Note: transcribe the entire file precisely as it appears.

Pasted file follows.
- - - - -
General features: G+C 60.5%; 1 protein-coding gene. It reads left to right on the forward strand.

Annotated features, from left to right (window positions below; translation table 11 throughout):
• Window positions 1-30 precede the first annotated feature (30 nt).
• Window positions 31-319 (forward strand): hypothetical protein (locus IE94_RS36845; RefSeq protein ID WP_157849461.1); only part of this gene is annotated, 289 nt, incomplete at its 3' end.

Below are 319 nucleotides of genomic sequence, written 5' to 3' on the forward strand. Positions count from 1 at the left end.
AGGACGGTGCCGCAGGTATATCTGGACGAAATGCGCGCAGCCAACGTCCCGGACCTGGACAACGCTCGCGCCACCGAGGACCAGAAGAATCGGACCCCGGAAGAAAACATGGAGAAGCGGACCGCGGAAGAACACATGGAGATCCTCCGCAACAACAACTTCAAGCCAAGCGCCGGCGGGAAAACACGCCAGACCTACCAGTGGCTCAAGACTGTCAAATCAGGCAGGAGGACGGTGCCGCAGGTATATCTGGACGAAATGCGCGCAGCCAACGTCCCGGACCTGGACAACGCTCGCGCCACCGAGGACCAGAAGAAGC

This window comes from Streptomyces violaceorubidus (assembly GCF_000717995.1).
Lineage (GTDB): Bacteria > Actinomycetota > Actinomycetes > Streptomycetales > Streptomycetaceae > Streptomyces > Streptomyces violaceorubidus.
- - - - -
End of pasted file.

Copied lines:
General features: G+C 60.5%; 1 protein-coding gene. It reads left to right on the forward strand.

Annotated features, from left to right (window positions below; translation table 11 throughout):
• Window positions 1-30 precede the first annotated feature (30 nt).
• Window positions 31-319 (forward strand): hypothetical protein (locus IE94_RS36845; RefSeq protein ID WP_157849461.1); only part of this gene is annotated, 289 nt, incomplete at its 3' end.

Below are 319 nucleotides of genomic sequence, written 5' to 3' on the forward strand. Positions count from 1 at the left end.
AGGACGGTGCCGCAGGTATATCTGGACGAAATGCGCGCAGCCAACGTCCCGGACCTGGACAACGCTCGCGCCACCGAGGACCAGAAGAATCGGACCCCGGAAGAAAACATGGAGAAGCGGACCGCGGAAGAACACATGGAGATCCTCCGCAACAACAACTTCAAGCCAAGCGCCGGCGGGAAAACACGCCAGACCTACCAGTGGCTCAAGACTGTCAAATCAGGCAGGAGGACGGTGCCGCAGGTATATCTGGACGAAATGCGCGCAGCCAACGTCCCGGACCTGGACAACGCTCGCGCCACCGAGGACCAGAAGAAGC

This window comes from Streptomyces violaceorubidus (assembly GCF_000717995.1).
Lineage (GTDB): Bacteria > Actinomycetota > Actinomycetes > Streptomycetales > Streptomycetaceae > Streptomyces > Streptomyces violaceorubidus.